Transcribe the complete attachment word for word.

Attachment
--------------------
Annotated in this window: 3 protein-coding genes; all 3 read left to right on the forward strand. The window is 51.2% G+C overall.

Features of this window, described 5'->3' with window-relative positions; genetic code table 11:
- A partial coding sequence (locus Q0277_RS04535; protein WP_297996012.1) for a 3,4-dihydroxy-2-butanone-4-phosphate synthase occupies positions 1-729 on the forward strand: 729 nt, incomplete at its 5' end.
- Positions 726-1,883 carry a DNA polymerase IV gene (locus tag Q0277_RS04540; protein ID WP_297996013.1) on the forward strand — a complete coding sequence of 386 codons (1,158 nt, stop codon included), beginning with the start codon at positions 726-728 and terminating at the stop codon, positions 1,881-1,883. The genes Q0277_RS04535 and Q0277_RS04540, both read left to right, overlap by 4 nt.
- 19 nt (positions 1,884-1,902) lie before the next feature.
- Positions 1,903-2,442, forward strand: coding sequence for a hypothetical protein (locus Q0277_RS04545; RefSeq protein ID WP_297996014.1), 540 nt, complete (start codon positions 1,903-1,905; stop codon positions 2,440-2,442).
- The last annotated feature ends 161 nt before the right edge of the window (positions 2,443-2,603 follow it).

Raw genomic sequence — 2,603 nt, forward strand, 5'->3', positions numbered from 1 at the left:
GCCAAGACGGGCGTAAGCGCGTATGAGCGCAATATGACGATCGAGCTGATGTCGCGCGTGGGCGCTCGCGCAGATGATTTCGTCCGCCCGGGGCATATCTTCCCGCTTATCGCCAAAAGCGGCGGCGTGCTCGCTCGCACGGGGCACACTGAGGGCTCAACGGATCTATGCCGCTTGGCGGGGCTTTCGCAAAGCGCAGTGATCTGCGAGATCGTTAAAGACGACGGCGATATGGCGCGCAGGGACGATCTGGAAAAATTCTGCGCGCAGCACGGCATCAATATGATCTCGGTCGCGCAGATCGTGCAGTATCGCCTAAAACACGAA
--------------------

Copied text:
Annotated in this window: 3 protein-coding genes; all 3 read left to right on the forward strand. The window is 51.2% G+C overall.

Features of this window, described 5'->3' with window-relative positions; genetic code table 11:
- A partial coding sequence (locus Q0277_RS04535; protein WP_297996012.1) for a 3,4-dihydroxy-2-butanone-4-phosphate synthase occupies positions 1-729 on the forward strand: 729 nt, incomplete at its 5' end.
- Positions 726-1,883 carry a DNA polymerase IV gene (locus tag Q0277_RS04540; protein ID WP_297996013.1) on the forward strand — a complete coding sequence of 386 codons (1,158 nt, stop codon included), beginning with the start codon at positions 726-728 and terminating at the stop codon, positions 1,881-1,883. The genes Q0277_RS04535 and Q0277_RS04540, both read left to right, overlap by 4 nt.
- 19 nt (positions 1,884-1,902) lie before the next feature.
- Positions 1,903-2,442, forward strand: coding sequence for a hypothetical protein (locus Q0277_RS04545; RefSeq protein ID WP_297996014.1), 540 nt, complete (start codon positions 1,903-1,905; stop codon positions 2,440-2,442).
- The last annotated feature ends 161 nt before the right edge of the window (positions 2,443-2,603 follow it).

Raw genomic sequence — 2,603 nt, forward strand, 5'->3', positions numbered from 1 at the left:
GCCAAGACGGGCGTAAGCGCGTATGAGCGCAATATGACGATCGAGCTGATGTCGCGCGTGGGCGCTCGCGCAGATGATTTCGTCCGCCCGGGGCATATCTTCCCGCTTATCGCCAAAAGCGGCGGCGTGCTCGCTCGCACGGGGCACACTGAGGGCTCAACGGATCTATGCCGCTTGGCGGGGCTTTCGCAAAGCGCAGTGATCTGCGAGATCGTTAAAGACGACGGCGATATGGCGCGCAGGGACGATCTGGAAAAATTCTGCGCGCAGCACGGCATCAATATGATCTCGGTCGCGCAGATCGTGCAGTATCGCCTAAAACACGAA